|Illustration from On The Growth of Plants in Closely Glazed Cases, |
by Nathaniel Bagshaw Ward.
“Fernie! Fernie!” Papa called in wild excitement. “There is a delivery for you!” Fernie came running down the hallway before she reminded herself she must not run indoors like a galloping horse—as Papa had just done. She met him in the back of the house, outdoors. “What is it, Papa?”
“See for yourself,” he replied. “It is from Mr. Ward. Can you not guess what it might be?”
Fernie could not contain her exuberance as she gazed at the large crate before her. “Oh, Papa!” she exclaimed. “Is it one of his cases?!”
Papa opened the crate to reveal that it was indeed a Wardian case; one of the first.
Mama came to see about what all the fuss was.
“Oh, Mama!” cried Fernie. “Look what Mr. Ward has sent us all the way from London!”
Mama eyed it with less enthusiasm. She knew it must be plant-related and it appeared by all accounts to be one of those giant cases that Mrs. Ward had related to her in their correspondences. Mrs. Ward did not seem to mind as much, even though these cases were taking up every square inch of the Ward household. Was the FitzWilliam house to be invaded next? Mama consoled herself with the thought that since they were in the country, perhaps there was room for it outside. Surely it would not have to be kept in the house as it would be in town?
“I think this shall fit very nicely in the drawing room,” suggested Papa.
“Oh, now MISTER FitzWilliam, not the drawing room!” she said emphatically. This was too much to be born. For, what would the ladies say at her next tea?!
“Where do you propose, then?” he asked, more mildly. He knew she was rightly vexed when she addressed him thusly with an emphasis on “Mister.”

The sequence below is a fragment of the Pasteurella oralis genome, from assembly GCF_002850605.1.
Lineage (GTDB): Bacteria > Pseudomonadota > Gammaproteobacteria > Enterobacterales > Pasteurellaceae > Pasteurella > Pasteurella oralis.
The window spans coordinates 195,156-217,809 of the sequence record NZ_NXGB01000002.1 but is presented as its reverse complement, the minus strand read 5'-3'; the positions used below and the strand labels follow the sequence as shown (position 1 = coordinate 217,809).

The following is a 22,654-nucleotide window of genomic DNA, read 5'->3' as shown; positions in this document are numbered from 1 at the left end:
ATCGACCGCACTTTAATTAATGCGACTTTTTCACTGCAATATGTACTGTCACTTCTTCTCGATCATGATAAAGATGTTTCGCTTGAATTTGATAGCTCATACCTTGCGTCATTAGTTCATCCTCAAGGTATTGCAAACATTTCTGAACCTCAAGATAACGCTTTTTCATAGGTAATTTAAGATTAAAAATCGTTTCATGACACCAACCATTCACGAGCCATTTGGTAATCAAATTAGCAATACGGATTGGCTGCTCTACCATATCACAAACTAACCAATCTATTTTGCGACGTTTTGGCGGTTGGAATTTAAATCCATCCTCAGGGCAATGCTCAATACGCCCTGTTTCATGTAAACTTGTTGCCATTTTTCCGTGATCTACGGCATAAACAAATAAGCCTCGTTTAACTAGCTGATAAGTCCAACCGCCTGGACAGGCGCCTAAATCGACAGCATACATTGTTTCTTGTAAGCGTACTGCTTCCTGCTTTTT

Fernie watched this exchange doing her best not to speak out of turn, for it was a time when children did not speak so freely with their elders. She knew the case should come inside and be placed in an advantageous area--for that was its purpose. It must come in the house. It must!
“Perhaps in your library,” suggested Mama. “For then you may monitor it daily.”
“Well, that is a thought,” agreed Papa. He looked at Fernie, who was practically dancing in wild anticipation. “What say you, Fanny?” They both knew this placated Mrs. FitzWilliam when he used her proper name.
Finally! Now it was her turn to speak! “Could we not transport it to my bed chamber?” Fernie asked tentively.
“Yes! YES!” cried Mama with such a violent enthusiasm as to startle Papa. “Of course! That is the perfect place for it. For then Fanny shall have access to it as often as need be!”
Papa smiled. “My dearest Mrs. FitzWilliam, I am happy at your wise suggestion. That is a much better course of action than for it to be in your drawing room.” He turned to the footmen and requested that it be taken to Fernie’s bed chamber.
Fernie regarded her father and mother with wonderment. They were both smiling with satisfaction; Mama because she had prevented this monstrosity from being housed in her drawing room, and Papa because he had successfully brought it into the house with Mama in agreement. Fernie marveled at such a negotiation and smiled, too. Her own Wardian case!
|These are later versions of the variety of Wardian cases. |
Fernie's would not have looks so elegant! (Image from Wikipedia)
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